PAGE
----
The slide into secrecy must stop


Free speech in Australia is under attack.

Australians either allow the slide to secrecy to continue, or we rally and seek strengthened free speech laws.

Countless laws exist that restrict the media right to publish in Australia. The obvious ones are defamation, contempt of court, suppression orders, children’s court rules, or national security secrecy laws that allow raids on journalists.

The media accepts that laws in these areas are necessary. In all cases such laws are a balancing act.

For example, defamation balances the right to free speech against protection of reputation.

Contempt of court and suppression laws balance free speech and open justice against the right to a fair trial.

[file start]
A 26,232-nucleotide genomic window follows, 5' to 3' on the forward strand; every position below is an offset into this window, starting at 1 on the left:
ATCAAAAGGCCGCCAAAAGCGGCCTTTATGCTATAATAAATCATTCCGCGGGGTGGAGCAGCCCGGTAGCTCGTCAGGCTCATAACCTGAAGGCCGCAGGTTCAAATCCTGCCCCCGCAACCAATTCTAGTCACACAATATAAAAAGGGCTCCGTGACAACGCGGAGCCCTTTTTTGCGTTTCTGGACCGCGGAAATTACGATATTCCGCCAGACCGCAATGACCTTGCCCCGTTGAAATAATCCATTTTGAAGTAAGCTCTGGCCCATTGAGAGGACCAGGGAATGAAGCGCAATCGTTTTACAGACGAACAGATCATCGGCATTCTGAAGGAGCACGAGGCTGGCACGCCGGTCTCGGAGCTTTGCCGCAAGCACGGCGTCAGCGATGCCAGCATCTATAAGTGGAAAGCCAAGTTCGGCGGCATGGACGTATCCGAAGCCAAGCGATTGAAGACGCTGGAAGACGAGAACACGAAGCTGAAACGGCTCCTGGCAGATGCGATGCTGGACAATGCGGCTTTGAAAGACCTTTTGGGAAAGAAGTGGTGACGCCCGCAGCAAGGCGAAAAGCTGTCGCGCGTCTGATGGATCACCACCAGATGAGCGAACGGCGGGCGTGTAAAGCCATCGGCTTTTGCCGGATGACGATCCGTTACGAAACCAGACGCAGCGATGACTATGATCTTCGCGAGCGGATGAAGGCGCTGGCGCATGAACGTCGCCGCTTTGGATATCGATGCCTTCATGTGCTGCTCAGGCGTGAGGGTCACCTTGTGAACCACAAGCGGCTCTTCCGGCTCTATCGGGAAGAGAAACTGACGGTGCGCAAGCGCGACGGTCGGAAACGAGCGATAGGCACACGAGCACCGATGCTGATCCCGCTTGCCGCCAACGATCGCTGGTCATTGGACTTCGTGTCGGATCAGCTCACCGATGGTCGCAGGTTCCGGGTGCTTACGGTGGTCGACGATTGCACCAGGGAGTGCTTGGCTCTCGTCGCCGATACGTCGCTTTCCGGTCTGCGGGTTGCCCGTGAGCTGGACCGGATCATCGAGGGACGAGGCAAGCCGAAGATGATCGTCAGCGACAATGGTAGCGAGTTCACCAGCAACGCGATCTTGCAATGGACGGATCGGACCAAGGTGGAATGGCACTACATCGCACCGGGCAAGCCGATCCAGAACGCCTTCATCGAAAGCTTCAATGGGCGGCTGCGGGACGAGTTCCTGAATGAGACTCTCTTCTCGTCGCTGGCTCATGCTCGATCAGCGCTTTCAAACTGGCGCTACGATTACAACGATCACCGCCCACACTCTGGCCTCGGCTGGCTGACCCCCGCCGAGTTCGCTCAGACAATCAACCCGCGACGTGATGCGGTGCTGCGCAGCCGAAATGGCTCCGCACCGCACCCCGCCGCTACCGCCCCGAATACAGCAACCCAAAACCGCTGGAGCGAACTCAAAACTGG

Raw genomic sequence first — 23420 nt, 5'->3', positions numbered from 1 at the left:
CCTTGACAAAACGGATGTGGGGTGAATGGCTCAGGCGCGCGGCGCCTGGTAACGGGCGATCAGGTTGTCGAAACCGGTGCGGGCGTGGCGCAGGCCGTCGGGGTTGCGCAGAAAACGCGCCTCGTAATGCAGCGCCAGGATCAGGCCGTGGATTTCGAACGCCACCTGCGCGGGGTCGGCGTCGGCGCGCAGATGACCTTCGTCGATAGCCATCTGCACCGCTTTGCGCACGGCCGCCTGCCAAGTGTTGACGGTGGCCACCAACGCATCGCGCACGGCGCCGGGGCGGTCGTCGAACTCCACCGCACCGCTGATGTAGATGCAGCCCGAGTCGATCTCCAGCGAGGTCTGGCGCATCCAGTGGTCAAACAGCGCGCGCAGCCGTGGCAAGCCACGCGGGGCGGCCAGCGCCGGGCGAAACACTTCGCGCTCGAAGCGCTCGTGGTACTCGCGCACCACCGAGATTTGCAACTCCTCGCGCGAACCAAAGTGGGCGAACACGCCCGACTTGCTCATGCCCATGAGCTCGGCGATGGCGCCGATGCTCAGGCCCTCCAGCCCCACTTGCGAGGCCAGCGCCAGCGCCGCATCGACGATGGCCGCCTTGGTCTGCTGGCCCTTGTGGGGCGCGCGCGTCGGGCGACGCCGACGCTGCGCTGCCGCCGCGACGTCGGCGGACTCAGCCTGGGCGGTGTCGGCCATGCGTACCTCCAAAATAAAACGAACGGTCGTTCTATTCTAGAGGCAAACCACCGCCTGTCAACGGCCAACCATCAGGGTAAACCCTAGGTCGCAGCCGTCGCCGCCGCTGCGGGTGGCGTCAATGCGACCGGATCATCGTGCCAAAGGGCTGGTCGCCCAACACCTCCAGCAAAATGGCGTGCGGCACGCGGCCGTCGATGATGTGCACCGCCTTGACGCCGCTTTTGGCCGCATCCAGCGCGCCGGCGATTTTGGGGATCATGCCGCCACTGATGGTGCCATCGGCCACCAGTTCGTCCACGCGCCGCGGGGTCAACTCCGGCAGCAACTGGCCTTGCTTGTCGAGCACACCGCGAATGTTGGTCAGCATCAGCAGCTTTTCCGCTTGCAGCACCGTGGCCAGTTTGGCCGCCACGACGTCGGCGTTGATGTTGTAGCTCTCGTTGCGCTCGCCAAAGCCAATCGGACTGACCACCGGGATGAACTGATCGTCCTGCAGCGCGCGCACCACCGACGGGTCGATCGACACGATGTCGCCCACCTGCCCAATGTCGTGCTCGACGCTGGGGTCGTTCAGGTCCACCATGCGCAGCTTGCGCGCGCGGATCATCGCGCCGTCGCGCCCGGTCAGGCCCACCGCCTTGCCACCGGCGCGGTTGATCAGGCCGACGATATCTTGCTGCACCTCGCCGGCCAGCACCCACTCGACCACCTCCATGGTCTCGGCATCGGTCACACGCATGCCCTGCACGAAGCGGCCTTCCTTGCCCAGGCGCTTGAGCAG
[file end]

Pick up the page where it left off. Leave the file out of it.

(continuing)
Getting the balance right is the key — and at the moment, the balance is off. Free speech is not being valued as it should be. There is no “first amendment right to free speech” such as in the United States.

Free speech is not just a concept. It includes the media’s right and ability to inform you — the public — about important issues.

I’ve been a media lawyer for more than 20 years. Pretty much every day for those 20 years I’ve been involved in the application of those laws. It might be a case in court, some advice I provide about a proposed article or responding to a police subpoena, but I’ve seen just about every secrecy law in operation.

And make no mistake, in my view the media is definitely more inhibited and restricted in what it can publish today than it was 20 years ago.

So while freedoms and rights in just about all other areas of society are becoming more liberal, free speech in Australia is becoming more restricted.

The slide to secrecy must stop.

(Source)


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